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Solar Decathlon 2011: Parsons and Stevens Institute Team Up

Using Passivhaus modeling software and feedback from residents of the Deanwood neighborhood of Washington, DC, to design a house destined for an urban lot

Posted on Mar 29 2011 by Richard Defendorf

As the Solar Decathlon has evolved, the intended users of the homes in the competition have increasingly, even if only tacitly, become partners in shaping the finished products. Many Decathlon entries are not only climate-specific, they are designed to reflect regional architecture and to accommodate local culture and customs. Empowerhouse is one such entry, with design and performance features targeted for a specific lot and community environment in Washington, D.C.

Empowerhouse collaborators include students and faculty at Parsons The New School for Design and Milano The New School for Management and Urban Policy, both in New York City, and students at Stevens Institute of Technology, in Hoboken, New Jersey – about 100 people in all.

The project’s other team members, meanwhile, are those who live and work in Deanwood, the neighborhood in Northeast Washington where, after the Decathlon, the 1,000-sq.-ft. Empowerhouse will be reconstructed, expanded from a one-bedroom to a two-bedroom, and joined to a similar house that will be built on the lot, forming a two-family home. The two Washington-based partners helping oversee that part of Empowerhouse’s evolution are the local chapter of Habitat for Humanity and the city’s Department of Housing and Community Development.

Leaning on local support
The team says its basic goals are to address energy efficiency by incorporating PassivhausA residential building construction standard requiring very low levels of air leakage, very high levels of insulation, and windows with a very low U-factor. Developed in the early 1990s by Bo Adamson and Wolfgang Feist, the standard is now promoted by the Passivhaus Institut in Darmstadt, Germany. To meet the standard, a home must have an infiltration rate no greater than 0.60 AC/H @ 50 pascals, a maximum annual heating energy use of 15 kWh per square meter (4,755 Btu per square foot), a maximum annual cooling energy use of 15 kWh per square meter (1.39 kWh per square foot), and maximum source energy use for all purposes of 120 kWh per square meter (11.1 kWh per square foot). The standard recommends, but does not require, a maximum design heating load of 10 W per square meter and windows with a maximum U-factor of 0.14. The Passivhaus standard was developed for buildings in central and northern Europe; efforts are underway to clarify the best techniques to achieve the standard for buildings in hot climates. modeling and construction details into Empowerhouse’s modular design while keeping construction costs relatively low and honoring the cultural conventions of the Deanwood community.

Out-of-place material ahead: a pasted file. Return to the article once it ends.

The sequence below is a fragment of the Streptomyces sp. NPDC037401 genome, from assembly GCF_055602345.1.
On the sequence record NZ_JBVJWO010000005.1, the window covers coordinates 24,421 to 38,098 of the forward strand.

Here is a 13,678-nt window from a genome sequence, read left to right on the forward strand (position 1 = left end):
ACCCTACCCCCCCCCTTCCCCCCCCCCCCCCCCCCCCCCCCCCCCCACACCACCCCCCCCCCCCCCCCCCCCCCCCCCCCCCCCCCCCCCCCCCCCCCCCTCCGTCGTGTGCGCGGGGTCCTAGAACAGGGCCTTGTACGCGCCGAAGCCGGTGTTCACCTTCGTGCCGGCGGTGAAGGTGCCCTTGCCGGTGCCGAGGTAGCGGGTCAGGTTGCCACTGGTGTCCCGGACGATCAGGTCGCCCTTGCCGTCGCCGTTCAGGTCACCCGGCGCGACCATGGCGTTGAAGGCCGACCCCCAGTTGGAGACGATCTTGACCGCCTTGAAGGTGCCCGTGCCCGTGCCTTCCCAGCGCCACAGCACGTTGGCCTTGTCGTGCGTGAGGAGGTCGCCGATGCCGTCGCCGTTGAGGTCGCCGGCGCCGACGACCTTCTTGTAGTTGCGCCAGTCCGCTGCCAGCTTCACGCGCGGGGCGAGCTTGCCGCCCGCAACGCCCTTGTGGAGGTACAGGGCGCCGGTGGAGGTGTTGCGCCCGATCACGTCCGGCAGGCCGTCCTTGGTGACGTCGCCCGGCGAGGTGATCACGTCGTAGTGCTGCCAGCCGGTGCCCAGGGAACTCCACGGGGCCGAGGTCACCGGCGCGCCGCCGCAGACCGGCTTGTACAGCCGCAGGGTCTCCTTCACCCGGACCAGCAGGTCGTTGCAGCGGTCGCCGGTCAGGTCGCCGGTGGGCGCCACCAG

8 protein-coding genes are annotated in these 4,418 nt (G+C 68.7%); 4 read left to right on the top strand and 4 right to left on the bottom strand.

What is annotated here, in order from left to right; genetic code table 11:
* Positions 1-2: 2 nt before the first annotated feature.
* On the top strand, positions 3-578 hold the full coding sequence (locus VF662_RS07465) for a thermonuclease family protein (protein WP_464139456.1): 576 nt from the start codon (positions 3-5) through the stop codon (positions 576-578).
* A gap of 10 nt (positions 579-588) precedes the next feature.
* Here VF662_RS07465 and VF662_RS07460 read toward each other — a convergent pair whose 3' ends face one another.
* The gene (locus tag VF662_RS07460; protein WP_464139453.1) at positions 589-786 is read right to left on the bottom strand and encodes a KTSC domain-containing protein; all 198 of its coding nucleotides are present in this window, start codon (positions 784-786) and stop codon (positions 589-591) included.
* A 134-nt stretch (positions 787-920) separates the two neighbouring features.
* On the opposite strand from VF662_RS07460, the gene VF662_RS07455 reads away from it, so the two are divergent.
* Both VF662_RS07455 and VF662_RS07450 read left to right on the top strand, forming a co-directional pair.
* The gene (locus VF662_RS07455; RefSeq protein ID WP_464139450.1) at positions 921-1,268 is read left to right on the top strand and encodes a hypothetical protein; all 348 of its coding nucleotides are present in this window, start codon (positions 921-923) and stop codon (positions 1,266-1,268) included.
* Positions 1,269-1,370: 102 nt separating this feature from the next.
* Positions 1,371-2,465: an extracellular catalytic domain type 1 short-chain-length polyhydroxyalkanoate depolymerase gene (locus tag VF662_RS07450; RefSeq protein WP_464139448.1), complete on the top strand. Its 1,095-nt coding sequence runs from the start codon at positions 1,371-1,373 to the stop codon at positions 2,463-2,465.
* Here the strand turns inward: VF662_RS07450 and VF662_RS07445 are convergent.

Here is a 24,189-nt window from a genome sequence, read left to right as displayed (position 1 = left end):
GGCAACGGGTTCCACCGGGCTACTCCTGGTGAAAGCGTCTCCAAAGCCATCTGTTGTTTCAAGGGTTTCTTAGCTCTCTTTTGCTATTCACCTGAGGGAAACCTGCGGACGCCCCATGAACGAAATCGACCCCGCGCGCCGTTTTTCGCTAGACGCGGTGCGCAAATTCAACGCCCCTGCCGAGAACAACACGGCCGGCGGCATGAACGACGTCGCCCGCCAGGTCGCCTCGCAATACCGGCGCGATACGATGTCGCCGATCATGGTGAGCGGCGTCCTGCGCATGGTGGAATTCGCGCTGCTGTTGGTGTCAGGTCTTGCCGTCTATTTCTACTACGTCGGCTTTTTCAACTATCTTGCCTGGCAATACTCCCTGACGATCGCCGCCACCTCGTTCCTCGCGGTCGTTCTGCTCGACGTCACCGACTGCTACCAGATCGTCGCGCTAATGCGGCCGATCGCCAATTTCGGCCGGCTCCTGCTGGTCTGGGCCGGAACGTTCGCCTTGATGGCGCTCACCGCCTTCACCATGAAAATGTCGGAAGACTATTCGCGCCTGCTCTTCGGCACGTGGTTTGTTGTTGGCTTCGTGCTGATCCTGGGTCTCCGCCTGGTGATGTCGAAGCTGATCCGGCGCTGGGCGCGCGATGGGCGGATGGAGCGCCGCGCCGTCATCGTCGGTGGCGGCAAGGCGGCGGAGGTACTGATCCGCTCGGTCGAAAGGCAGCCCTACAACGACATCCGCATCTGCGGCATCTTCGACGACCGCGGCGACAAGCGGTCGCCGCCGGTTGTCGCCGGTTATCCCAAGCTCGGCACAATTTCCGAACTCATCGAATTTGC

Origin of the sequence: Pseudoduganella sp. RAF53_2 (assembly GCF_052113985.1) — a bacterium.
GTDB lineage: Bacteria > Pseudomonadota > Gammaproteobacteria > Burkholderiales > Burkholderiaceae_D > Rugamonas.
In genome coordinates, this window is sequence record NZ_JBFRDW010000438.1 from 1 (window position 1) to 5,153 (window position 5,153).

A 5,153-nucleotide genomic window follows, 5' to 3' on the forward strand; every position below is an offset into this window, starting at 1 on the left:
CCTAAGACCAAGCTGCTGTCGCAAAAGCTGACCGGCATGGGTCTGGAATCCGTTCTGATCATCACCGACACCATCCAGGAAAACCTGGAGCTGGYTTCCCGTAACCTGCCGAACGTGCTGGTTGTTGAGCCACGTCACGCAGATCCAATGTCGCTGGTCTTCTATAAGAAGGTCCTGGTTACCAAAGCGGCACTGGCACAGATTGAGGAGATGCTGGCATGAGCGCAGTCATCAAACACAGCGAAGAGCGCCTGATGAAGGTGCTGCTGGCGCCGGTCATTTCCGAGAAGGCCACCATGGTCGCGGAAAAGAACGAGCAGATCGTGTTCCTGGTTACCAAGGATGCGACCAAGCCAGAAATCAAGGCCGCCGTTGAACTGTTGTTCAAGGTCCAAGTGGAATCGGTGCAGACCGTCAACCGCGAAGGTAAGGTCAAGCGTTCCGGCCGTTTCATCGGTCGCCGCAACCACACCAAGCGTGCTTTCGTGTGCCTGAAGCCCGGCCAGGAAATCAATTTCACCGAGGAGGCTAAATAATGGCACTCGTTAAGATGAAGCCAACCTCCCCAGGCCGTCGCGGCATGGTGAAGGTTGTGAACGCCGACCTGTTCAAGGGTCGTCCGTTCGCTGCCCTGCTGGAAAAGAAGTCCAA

A recent issue of re: D, Parsons’ alumni online magazine, notes that the decision to partner with Habitat for Humanity and the Department of Housing came from Parsons’ consultations with Milano, which, through its participation in the JPMorgan Chase Community Development Competition, had acquired expertise in developing real-estate proposals for nonprofit partners and underserved communities. Feedback from Deanwood residents has figured significantly in the team’s approach to the project.

Follow the Empowerhouse Team

“The worst mistake you can make with community-based projects is parachuting in with all the answers and not learning from the community itself,” John Clinton, a professor at Milano who is on its management team, told the magazine.

Although groundbreaking at the Deanwood site won’t happen until spring, the Empowerhouse team played host to a community gathering at the empty lot last fall to update neighbors on the project’s progress. By that point, Habitat local director of construction and land development, Dave Gano, was sold on the project’s prospects for energy efficiency and its affordability, which, as with all Habitat projects, will be helped along by free labor supplied by volunteers and the homes’ future owners.

“Already from this project, we at Habitat for Humanity decided to change our whole building schedule and model what we’re doing to the Passivhaus standard of construction, and the ground isn’t even broken yet,” Gano said in a video documenting the neighborhood gathering. Construction on the second house in the duplex will be timed to mesh with the delivery of Empowerhouse after its debut at the Decathlon.

For an overview of the Solar Decathlon teams, see GBA's 2011 Solar Decathlon Resource Guide

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Image Credits:

  1. Parsons The New School for Design, Milano the New School for Urban Management and Policy, and Stevens Institute of Technology

Mar 31, 2011 7:17 AM ET

What a great idea
by Karl Korpela

Having Followed the Passivhaus and Net Zero ideologies for over a year now, I was begining to think there would never be a real opportunity to implement stategies to investigate what really works and what doesn't since there is only a handful of such buildings. Such a project as Habitat for Humanity really provides an opportunity to investigate what works in the field, to hopefully translate someday, (many decades away), into minimum building code requirements.
This also provides an opportunity to field test innovative building materials such as Vacuum Insulation Panels (VIP's) and continued monitoring of such buildings under real living conditions.
Hats off to all parties involved. Here's hoping the idea catches on with similar projects throughout North America.

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